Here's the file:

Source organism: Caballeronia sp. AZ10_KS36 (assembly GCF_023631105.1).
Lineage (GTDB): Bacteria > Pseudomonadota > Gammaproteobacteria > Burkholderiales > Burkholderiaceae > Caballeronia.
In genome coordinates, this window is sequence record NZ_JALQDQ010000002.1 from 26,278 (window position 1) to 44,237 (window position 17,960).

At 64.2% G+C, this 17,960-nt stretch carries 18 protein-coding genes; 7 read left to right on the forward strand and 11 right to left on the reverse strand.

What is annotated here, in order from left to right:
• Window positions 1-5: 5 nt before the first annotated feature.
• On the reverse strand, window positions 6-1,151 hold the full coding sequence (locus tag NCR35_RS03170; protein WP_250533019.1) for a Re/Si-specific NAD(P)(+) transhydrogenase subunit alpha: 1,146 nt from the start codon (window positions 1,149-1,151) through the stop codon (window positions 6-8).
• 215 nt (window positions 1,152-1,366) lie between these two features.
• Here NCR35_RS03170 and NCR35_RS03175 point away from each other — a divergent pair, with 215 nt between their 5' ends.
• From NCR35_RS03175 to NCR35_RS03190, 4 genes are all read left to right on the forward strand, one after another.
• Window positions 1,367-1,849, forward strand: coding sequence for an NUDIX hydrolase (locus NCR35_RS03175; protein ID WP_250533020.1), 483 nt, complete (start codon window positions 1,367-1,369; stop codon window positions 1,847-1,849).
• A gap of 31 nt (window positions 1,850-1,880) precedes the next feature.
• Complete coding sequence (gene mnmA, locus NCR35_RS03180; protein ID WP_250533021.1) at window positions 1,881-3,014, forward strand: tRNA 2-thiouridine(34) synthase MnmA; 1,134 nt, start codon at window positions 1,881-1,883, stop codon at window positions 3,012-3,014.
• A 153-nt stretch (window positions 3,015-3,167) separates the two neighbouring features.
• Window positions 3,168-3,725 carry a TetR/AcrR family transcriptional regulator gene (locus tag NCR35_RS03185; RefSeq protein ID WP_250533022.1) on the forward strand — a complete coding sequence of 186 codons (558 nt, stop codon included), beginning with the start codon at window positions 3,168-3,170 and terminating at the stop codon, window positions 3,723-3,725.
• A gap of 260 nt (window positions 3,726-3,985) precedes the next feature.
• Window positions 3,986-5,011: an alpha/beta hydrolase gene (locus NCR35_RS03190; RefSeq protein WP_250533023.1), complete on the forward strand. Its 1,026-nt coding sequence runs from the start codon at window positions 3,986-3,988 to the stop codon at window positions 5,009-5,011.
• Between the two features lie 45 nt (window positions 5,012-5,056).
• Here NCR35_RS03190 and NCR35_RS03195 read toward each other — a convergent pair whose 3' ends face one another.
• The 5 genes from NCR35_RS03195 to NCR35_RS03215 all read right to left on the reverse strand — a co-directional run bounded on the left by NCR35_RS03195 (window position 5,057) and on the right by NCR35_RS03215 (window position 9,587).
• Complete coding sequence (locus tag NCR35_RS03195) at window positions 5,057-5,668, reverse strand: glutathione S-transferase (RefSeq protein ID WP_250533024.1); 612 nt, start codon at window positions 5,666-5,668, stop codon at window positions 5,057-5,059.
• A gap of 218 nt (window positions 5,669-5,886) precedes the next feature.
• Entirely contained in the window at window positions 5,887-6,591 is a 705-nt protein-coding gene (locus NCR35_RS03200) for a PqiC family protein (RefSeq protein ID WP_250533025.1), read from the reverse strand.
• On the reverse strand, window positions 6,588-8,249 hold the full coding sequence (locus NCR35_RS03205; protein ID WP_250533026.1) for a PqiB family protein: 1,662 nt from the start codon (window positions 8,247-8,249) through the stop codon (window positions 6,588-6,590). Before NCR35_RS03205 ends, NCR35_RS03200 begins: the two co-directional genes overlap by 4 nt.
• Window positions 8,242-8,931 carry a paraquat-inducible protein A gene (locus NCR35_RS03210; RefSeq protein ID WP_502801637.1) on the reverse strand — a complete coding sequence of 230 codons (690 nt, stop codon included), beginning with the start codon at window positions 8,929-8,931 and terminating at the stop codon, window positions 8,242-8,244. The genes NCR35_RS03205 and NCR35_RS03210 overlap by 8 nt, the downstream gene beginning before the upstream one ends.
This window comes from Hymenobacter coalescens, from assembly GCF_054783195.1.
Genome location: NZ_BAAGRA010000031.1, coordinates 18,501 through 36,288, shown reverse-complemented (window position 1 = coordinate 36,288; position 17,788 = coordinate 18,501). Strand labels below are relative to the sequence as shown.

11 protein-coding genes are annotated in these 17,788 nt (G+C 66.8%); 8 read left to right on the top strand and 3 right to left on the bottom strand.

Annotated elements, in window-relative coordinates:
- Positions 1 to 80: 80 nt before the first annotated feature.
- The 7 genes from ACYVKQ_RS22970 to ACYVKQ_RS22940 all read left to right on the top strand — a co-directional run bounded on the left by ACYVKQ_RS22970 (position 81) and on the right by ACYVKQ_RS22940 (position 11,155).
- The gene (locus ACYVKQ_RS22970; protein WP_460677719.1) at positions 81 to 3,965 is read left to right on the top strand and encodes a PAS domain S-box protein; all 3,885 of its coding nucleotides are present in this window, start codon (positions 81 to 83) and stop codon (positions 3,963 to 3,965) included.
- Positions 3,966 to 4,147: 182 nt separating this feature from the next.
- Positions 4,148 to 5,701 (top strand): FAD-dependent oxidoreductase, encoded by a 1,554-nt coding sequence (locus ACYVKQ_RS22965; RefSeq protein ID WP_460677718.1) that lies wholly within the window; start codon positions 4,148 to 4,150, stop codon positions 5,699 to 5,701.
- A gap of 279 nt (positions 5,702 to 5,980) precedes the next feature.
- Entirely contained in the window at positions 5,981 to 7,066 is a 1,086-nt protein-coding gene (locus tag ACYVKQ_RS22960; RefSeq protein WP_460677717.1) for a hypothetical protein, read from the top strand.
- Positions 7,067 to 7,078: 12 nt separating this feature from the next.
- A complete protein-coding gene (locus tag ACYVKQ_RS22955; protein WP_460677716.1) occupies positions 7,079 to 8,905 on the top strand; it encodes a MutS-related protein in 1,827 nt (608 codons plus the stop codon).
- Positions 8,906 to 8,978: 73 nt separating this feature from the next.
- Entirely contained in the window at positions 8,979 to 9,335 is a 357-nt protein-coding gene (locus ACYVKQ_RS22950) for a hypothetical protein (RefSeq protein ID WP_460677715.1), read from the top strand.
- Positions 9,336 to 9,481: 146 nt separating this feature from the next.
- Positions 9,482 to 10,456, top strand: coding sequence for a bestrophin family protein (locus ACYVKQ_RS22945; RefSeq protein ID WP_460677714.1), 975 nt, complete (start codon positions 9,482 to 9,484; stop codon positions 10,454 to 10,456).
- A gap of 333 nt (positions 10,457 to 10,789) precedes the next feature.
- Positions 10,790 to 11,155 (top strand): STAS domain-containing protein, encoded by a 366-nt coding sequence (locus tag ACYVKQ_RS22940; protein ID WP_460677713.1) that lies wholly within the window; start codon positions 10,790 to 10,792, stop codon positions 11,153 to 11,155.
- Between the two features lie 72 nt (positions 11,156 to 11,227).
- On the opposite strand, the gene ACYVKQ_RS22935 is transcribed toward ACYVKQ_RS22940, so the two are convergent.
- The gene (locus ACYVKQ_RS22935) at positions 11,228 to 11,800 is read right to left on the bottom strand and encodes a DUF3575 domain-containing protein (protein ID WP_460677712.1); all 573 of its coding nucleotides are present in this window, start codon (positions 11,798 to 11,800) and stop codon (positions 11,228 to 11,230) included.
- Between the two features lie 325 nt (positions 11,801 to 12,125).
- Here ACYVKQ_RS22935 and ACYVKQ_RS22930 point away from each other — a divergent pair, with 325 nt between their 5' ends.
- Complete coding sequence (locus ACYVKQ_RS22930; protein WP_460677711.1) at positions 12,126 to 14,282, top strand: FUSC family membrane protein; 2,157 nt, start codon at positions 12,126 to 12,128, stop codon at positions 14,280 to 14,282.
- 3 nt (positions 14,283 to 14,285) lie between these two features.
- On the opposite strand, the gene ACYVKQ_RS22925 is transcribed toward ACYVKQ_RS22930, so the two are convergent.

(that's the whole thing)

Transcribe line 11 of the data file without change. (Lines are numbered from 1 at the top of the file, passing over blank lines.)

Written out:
• Window positions 1,367-1,849, forward strand: coding sequence for an NUDIX hydrolase (locus NCR35_RS03175; protein ID WP_250533020.1), 483 nt, complete (start codon window positions 1,367-1,369; stop codon window positions 1,847-1,849).